Border Patrol Search & Rescue Efforts Surge in FY 2021

And rare reporting on the hells of the journey to the United States

By Andrew R. Arthur on September 16, 2021

With two months of CBP statistics yet to be published this fiscal year, Border Patrol agents in FY 2021 have already exceeded the number of search-and-rescue efforts that they performed in FY 2019 and FY 2020 combined. As if more was needed, it is the latest proof of the dangers the president’s ill-conceived immigration policies have created. That said, the life-threatening dangers aliens face on this side of the border pale in comparison to the threats and indignities they risk on the way here.

First, here are the numbers: This current fiscal year, Border Patrol agents at the Southwest border have conducted 10,275 separate search and rescue efforts. That compares with 5,071 in FY 2020 and 4,920 in FY 2019 — 9,991 in total.

Who are those whom agents have been called upon to rescue? Aliens like the six Mexican nationals who had entered illegally, and became lost without food or water 10 miles from the border near Plaster City, Calif., early in the morning on September 14.

Or the eight illegal Mexican nationals who were rescued (in two separate events) in the Jacumba Wilderness area in California, two on September 11 and six on September 12. The latter group was “lost, out of water, and in need of medical attention” when agents found them.

Or the 24-year-old Mexican national (and suspected drug smuggler) who was fished out of the Rio Grande on September 12 near Salineno, Texas. He was one of several whom agents spotted in a jon boat crossing the river and loading marijuana bales into a Ford Explorer on the U.S. side.

When Texas state troopers gave chase, the man jumped into the river, but struggled to stay afloat. Agents and troopers saved him and seized 685 pounds of weed (street value: $545,000) to boot.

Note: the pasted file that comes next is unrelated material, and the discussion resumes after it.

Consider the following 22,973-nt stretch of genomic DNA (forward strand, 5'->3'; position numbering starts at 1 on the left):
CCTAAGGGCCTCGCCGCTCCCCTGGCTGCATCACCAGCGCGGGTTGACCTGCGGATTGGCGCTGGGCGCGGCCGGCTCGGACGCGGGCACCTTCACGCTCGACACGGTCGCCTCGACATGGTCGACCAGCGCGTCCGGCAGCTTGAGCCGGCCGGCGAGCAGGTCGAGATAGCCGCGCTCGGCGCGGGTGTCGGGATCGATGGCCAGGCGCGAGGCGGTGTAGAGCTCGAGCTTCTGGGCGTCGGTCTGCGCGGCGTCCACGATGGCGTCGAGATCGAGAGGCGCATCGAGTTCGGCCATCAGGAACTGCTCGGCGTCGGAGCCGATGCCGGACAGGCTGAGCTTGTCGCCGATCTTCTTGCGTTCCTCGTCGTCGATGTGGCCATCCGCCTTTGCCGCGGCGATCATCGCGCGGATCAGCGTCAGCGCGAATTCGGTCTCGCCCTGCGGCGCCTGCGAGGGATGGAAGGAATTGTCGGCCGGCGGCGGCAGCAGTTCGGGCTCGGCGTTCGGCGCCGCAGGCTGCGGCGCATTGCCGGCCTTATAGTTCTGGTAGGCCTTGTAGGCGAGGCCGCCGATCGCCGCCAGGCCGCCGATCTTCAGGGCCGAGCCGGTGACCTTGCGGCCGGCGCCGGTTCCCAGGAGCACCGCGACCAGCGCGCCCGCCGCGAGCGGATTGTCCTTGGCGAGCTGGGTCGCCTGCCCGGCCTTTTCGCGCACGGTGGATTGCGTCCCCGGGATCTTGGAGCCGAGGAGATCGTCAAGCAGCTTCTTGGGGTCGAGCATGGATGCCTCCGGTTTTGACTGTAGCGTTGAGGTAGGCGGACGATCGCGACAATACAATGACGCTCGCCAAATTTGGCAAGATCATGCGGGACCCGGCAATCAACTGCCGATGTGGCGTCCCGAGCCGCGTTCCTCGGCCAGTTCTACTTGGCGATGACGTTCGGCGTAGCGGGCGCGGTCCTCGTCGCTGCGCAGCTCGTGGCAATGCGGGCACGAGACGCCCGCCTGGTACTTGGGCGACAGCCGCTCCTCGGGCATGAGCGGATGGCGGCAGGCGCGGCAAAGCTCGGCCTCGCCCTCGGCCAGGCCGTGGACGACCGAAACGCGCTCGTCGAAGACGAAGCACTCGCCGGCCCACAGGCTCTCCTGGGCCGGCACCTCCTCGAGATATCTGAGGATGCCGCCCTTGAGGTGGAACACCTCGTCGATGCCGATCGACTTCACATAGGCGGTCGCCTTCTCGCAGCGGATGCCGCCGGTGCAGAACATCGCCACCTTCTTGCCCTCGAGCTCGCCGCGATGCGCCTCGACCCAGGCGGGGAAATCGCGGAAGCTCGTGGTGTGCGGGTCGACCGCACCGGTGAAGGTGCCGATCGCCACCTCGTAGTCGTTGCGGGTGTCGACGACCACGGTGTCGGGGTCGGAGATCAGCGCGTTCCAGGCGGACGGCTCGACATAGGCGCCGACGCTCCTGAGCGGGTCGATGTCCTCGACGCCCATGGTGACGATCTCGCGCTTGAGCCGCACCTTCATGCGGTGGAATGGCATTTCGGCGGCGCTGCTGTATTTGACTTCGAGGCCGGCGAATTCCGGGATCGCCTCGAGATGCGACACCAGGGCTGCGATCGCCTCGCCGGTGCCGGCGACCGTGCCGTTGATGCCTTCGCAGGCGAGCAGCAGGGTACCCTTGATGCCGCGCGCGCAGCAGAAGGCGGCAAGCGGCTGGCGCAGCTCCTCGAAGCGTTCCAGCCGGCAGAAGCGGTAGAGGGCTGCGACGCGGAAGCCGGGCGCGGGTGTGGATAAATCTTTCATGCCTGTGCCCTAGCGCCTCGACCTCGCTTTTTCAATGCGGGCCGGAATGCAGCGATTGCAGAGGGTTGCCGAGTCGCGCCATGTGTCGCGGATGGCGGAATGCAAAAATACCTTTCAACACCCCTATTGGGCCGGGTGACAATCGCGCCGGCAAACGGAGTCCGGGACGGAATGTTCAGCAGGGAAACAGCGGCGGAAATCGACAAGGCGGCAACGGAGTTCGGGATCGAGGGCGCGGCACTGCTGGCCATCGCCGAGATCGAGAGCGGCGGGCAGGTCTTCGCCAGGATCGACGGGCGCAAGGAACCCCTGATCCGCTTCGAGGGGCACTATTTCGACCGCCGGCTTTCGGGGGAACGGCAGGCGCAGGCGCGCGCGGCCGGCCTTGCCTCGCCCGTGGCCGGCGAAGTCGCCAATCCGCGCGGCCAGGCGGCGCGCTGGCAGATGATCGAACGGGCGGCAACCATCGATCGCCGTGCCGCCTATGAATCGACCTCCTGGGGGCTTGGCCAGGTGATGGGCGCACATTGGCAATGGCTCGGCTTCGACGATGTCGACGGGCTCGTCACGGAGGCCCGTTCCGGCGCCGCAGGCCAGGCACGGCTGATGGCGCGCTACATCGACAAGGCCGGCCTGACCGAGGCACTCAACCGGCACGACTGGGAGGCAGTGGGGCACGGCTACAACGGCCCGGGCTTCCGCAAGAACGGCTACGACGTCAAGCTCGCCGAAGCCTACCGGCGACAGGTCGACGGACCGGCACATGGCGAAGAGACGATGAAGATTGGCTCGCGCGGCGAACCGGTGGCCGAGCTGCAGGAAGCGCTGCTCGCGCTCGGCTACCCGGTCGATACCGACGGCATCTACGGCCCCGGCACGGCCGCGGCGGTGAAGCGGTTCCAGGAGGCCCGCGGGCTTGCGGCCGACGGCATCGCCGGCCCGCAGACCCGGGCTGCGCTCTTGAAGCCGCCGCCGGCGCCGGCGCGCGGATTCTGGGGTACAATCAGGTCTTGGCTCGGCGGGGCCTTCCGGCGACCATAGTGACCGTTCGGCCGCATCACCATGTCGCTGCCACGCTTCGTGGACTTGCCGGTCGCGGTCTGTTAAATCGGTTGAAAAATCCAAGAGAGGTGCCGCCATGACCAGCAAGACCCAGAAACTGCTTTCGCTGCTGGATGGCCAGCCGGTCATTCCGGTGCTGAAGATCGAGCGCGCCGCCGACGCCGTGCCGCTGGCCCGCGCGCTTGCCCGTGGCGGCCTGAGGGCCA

How about the 11 illegal migrants who got locked in Union Pacific auto hauler railcars near Eagle Pass, Texas, on September 1? Railroad cops called agents seeking assistance, and the agents rescued the group — the cars were blazing hot, and one of the migrants was unresponsive.

While they were in the area, agents searched the train and found 27 other “undocumented migrants” aboard.

Why do I blame Biden? Because his policies have lured hundreds of thousands of migrants to make the trek to enter the United States illegally, with implicit promises of quick release into the United States.

And because those policies have led to so many Border Patrol apprehensions of aliens who simply want to turn themselves in to be released into the interior, tens of thousands of other aliens — more than a few with criminal intentions — are taking advantage of an overwhelmed Border Patrol to enter illegally and evade apprehension.

Many of those searches and rescues are of aliens of the former sort, but as the Salineno example shows, more than a few are of the latter sort, too.

Not all the dangers of illegal migration are on this side of the border, however, as recent reporting explains.

A September 6 article in the Wall Street Journal revealed that gangs of armed men are raping and robbing foreign nationals, including children, crossing through Panama’s Darien Gap on their way to enter the United States illegally.

According to the Journal, 70,000 migrants have passed through the gap this year (10 times as many as in FY 2020), including nationals of Haiti, Venezuela, and Cuba who had already been resettled in South America. The article also mentions migrants “from as far away as Somalia and Bangladesh”, all passing through the Darien Gap headed to the United States.